Foxx has always advocated for a “fairer, simpler and lower taxes” for families and job creators. 

“While these pro-growth policies and booming economy helps grant Americans with a renewed sense of confidence for the future, Congress needs to continue its work to meet the remaining challenges to America’s workers.”


As a parent, grandparent and lifelong educator, I understand how important it is for North Carolinians to know that local teachers have the tools they need to help our children reach their potential. Education is not best when micromanaged at the federal level.”

Foxx has taken steps to restore local control of public schools by passing the Every Student Succeeds Act. This act removes the “federal footprint on K-12 education and puts important decisions about education back with parents, teachers and local leaders.”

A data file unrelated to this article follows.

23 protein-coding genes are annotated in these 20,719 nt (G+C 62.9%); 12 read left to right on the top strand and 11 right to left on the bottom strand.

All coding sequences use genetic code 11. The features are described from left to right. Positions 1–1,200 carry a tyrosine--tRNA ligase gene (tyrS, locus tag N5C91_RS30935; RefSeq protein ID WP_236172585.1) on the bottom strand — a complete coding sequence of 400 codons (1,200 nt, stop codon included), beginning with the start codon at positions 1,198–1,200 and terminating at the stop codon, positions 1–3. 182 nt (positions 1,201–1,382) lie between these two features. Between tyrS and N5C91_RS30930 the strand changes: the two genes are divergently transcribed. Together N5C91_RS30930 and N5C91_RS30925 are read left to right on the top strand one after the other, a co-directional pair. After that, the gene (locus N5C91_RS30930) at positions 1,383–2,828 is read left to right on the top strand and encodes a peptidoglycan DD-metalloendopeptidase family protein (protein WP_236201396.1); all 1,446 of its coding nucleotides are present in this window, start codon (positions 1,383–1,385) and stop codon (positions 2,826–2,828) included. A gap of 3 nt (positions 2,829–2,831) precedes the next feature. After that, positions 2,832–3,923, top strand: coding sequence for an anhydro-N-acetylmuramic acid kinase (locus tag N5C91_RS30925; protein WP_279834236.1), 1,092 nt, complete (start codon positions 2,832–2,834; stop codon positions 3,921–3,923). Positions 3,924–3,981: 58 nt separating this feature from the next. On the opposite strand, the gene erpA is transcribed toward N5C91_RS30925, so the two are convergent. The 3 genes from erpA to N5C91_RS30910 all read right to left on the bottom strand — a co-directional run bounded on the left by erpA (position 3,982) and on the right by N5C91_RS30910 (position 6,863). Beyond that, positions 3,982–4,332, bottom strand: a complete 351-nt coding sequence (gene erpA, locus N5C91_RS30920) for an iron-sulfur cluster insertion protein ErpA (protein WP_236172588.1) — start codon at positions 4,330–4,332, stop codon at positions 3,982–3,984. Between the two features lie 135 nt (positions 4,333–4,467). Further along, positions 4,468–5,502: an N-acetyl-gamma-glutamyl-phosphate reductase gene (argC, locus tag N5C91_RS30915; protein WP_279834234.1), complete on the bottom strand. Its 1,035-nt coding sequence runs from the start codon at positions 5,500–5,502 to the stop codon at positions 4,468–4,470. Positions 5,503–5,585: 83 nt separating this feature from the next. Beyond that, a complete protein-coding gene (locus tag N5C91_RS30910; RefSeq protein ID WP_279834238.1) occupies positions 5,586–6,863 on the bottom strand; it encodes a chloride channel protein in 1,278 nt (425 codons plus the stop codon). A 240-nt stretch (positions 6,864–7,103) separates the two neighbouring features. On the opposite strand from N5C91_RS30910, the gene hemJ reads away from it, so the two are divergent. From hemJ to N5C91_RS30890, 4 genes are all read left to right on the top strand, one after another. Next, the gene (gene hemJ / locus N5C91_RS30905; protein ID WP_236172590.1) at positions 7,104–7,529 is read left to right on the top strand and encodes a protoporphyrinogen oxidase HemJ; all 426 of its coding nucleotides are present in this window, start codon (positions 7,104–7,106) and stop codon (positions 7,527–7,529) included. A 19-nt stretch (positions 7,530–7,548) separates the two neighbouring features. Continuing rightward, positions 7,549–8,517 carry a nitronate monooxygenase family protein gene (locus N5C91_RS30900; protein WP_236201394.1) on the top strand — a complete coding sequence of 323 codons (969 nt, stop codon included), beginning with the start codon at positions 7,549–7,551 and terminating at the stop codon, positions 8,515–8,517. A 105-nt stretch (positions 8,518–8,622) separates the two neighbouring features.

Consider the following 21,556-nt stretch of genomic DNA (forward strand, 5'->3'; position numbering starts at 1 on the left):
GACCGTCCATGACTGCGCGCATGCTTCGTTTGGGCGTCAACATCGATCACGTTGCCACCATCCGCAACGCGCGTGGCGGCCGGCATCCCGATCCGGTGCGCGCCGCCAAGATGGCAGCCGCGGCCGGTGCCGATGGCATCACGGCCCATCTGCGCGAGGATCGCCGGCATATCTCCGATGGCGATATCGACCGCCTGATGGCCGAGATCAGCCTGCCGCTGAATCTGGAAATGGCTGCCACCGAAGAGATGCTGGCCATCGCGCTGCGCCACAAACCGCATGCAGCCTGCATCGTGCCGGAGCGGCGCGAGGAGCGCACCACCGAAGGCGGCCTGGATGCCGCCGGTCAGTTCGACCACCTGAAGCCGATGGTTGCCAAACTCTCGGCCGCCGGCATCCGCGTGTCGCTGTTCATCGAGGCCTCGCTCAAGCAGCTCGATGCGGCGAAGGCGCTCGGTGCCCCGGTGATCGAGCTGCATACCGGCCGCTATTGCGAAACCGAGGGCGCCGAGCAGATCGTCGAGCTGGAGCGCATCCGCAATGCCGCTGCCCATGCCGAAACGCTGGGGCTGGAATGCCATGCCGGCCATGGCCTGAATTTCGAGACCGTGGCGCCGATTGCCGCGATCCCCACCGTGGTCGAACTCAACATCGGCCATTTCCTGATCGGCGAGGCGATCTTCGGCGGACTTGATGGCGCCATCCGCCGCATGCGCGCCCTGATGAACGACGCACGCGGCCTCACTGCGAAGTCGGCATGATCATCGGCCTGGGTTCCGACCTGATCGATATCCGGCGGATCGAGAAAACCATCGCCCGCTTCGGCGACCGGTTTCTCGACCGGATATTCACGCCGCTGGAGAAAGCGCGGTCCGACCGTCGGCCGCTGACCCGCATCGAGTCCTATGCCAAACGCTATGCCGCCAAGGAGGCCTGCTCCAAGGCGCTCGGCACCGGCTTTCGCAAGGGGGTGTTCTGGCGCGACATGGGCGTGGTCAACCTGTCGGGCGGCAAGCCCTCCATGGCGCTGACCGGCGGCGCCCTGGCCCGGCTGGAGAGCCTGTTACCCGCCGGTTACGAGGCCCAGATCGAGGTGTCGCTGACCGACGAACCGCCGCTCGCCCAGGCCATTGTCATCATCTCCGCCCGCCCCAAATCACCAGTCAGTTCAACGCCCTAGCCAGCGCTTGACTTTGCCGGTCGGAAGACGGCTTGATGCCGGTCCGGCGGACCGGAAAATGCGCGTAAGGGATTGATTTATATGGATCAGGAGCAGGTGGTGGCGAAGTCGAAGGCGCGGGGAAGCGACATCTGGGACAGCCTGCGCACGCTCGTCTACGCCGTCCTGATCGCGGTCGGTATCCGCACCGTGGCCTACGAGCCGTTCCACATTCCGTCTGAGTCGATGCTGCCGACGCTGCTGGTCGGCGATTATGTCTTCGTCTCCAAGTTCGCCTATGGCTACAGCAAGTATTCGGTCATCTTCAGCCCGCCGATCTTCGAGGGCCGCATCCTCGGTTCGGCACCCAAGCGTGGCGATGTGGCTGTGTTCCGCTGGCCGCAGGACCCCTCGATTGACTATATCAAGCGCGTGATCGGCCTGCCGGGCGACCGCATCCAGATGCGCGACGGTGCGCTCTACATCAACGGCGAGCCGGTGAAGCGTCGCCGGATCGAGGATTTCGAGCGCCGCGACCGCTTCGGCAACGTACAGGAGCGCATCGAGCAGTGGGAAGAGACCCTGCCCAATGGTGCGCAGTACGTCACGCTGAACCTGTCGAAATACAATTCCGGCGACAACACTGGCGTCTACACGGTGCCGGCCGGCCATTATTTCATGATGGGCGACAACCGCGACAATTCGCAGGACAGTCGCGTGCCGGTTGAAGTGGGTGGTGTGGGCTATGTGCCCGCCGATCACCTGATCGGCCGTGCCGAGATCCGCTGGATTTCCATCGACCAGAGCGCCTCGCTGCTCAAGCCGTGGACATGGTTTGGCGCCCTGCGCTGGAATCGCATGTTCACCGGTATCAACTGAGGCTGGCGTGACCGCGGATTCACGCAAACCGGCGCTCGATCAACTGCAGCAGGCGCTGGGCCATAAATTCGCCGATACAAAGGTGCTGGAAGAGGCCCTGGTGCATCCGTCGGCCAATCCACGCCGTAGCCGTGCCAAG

David Wilson Brown (D)

Courtesy of David Wilson Brown
  1. Medicare for all single-payer solutions is the most logical, easiest to transition to, and most financially beneficial to this nation. A single-payer solution will be a national insurance plan that will replace premiums, co-pays and other out-of-pocket costs for a significantly less overall cost increase in the Medicare taxes we are already paying. We spread the costs across our entire population and have an 800-pound gorilla fighting for our access to health care instead of blocking us from it.
  2. I have long championed the idea of a modern federal jobs program like the Works Progress Act. We could put Americans to work directly on the things that our communities need — fix our crumbling infrastructure; expand access to broadband; build clean energy projects to power small towns; and address environmental cleanup. We’re losing jobs to automation, not immigration. Let’s invest in America again.
  3. It’s unconscionable that we still do not have a national testing plan, a national requirement for masks, a singular contact tracing database, and full nationalization of (personal protective equipment) for first responders and medical staff. Because we’ve not put these common sense measures into place, underserved communities are logically those most unequally addressed. We need education for these communities and we need a leader who doesn’t undercut our health experts at every opportunity.